EACH AND EVERY DAY, 100,000 airliners land safely. Nobody pays any attention to it. It’s not news. No headlines on the front page, no “breaking news” on TV.
That example is one I’ve used a number of times in media training sessions to help explain why there’s “so much negative news.” When nothing goes wrong, it means there’s nothing unusual to report.
Another thing I explain is that human beings are hard-wired to prefer reading about negative news to positive news. It’s actually in our DNA, part of our survival instinct. We’re always on the lookout for things that might threaten us.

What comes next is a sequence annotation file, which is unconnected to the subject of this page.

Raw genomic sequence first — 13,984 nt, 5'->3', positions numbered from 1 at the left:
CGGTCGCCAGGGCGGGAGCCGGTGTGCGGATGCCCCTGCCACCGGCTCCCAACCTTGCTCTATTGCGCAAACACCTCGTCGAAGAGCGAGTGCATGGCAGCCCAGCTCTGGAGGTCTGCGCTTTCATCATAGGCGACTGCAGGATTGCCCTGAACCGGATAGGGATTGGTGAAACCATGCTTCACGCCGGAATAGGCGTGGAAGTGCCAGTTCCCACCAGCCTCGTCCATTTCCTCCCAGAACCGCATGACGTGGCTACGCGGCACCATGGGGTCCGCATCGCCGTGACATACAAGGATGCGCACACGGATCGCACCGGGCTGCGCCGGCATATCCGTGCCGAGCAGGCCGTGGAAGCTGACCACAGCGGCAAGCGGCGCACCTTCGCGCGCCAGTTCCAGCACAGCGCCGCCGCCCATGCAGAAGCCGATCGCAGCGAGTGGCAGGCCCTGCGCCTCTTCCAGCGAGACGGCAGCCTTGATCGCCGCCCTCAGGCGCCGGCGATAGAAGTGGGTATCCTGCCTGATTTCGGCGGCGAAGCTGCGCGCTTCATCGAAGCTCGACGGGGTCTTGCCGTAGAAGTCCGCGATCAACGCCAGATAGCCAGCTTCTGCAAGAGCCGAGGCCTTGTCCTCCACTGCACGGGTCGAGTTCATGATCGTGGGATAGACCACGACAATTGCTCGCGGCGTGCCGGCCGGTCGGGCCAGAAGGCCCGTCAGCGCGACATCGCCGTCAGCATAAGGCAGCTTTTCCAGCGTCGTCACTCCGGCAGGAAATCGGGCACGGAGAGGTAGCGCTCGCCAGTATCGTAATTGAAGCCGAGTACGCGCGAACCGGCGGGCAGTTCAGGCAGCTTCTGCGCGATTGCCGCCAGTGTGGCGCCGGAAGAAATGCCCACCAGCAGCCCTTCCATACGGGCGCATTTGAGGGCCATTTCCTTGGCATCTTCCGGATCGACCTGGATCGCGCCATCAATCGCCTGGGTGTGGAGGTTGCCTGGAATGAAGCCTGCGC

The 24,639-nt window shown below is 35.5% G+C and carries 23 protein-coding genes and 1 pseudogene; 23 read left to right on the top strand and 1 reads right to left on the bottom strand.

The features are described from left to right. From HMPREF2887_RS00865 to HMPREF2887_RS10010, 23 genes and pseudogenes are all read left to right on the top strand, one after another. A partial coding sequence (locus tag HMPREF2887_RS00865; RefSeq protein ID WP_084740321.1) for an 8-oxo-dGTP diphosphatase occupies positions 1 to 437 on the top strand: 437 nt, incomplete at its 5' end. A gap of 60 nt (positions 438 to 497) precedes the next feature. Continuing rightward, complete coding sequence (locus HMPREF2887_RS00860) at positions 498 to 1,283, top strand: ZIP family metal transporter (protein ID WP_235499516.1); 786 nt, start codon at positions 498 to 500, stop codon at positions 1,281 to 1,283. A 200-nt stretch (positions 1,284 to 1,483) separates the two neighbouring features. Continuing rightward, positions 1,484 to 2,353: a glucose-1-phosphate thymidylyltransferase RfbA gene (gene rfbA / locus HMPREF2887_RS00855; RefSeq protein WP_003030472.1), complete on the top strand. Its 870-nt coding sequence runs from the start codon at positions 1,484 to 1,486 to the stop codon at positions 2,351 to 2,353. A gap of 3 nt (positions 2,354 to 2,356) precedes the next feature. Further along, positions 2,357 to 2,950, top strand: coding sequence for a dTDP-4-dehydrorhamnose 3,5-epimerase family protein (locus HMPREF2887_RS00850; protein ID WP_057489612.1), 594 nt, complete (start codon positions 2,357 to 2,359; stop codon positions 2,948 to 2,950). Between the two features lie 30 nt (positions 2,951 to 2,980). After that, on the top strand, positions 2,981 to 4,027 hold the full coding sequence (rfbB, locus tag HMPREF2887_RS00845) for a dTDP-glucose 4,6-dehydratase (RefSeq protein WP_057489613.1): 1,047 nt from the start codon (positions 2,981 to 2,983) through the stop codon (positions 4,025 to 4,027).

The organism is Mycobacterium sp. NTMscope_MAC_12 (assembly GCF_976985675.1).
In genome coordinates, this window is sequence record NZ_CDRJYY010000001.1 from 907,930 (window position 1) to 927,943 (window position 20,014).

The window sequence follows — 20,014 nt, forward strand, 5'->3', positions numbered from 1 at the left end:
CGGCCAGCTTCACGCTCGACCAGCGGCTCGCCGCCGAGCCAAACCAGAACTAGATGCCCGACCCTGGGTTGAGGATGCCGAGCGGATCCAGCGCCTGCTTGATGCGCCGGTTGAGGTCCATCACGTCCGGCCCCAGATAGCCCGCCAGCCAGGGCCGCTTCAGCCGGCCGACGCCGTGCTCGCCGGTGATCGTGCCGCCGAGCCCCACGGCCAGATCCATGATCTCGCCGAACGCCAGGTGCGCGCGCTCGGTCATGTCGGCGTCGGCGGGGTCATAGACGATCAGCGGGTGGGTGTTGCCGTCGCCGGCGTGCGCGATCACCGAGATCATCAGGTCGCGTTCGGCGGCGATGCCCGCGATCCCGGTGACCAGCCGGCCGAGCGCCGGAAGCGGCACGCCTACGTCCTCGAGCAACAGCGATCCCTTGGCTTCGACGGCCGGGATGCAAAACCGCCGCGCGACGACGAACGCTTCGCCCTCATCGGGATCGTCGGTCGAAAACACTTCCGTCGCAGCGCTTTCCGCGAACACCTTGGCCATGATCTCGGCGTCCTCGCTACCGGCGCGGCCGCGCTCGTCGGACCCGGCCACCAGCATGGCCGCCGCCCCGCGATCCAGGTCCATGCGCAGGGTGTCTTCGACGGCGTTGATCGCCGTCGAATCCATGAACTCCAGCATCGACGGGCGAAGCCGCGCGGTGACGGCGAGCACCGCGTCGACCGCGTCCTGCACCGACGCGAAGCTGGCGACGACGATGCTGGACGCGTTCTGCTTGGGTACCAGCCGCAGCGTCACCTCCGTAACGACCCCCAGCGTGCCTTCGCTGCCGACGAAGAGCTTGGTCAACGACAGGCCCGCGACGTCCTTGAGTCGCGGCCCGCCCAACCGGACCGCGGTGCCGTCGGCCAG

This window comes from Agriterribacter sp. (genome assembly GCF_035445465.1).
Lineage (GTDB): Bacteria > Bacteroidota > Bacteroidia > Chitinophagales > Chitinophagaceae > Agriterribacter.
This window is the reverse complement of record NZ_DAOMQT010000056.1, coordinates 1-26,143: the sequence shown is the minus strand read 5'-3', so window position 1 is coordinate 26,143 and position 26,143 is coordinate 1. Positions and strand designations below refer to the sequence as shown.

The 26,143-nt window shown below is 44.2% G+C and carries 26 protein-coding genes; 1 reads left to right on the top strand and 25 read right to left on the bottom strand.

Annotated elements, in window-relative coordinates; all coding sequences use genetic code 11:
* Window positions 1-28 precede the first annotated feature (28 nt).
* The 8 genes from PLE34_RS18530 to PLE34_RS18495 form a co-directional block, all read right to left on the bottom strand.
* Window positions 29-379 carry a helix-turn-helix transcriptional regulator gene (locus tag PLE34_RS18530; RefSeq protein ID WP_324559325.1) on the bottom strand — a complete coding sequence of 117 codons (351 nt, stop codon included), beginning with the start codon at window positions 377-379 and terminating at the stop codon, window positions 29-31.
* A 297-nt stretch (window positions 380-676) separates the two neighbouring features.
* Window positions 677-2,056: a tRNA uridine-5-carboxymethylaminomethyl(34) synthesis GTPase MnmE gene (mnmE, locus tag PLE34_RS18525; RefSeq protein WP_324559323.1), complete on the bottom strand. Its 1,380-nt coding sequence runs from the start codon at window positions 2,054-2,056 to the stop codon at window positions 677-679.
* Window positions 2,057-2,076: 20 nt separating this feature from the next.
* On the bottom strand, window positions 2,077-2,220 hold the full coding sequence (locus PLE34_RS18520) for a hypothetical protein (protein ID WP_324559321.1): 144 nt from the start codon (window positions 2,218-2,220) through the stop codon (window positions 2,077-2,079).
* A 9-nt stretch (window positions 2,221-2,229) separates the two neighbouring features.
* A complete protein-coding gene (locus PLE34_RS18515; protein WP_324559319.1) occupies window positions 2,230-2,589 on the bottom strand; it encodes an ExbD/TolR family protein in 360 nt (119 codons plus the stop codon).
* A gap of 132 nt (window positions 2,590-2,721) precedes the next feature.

So, negative news gets our attention. Our heart rate goes up; we become more alert. Positive news is a nice diversion from the negative but it doesn’t excite us as much as the bad stuff.
Mel Rothenburger is a former mayor of Kamloops and a retired newspaper editor. He is a regular contributor to CFJC Today, publishes the ArmchairMayor.ca opinion website, and is a director on the Thompson-Nicola Regional District board. He can be reached at firstname.lastname@example.org.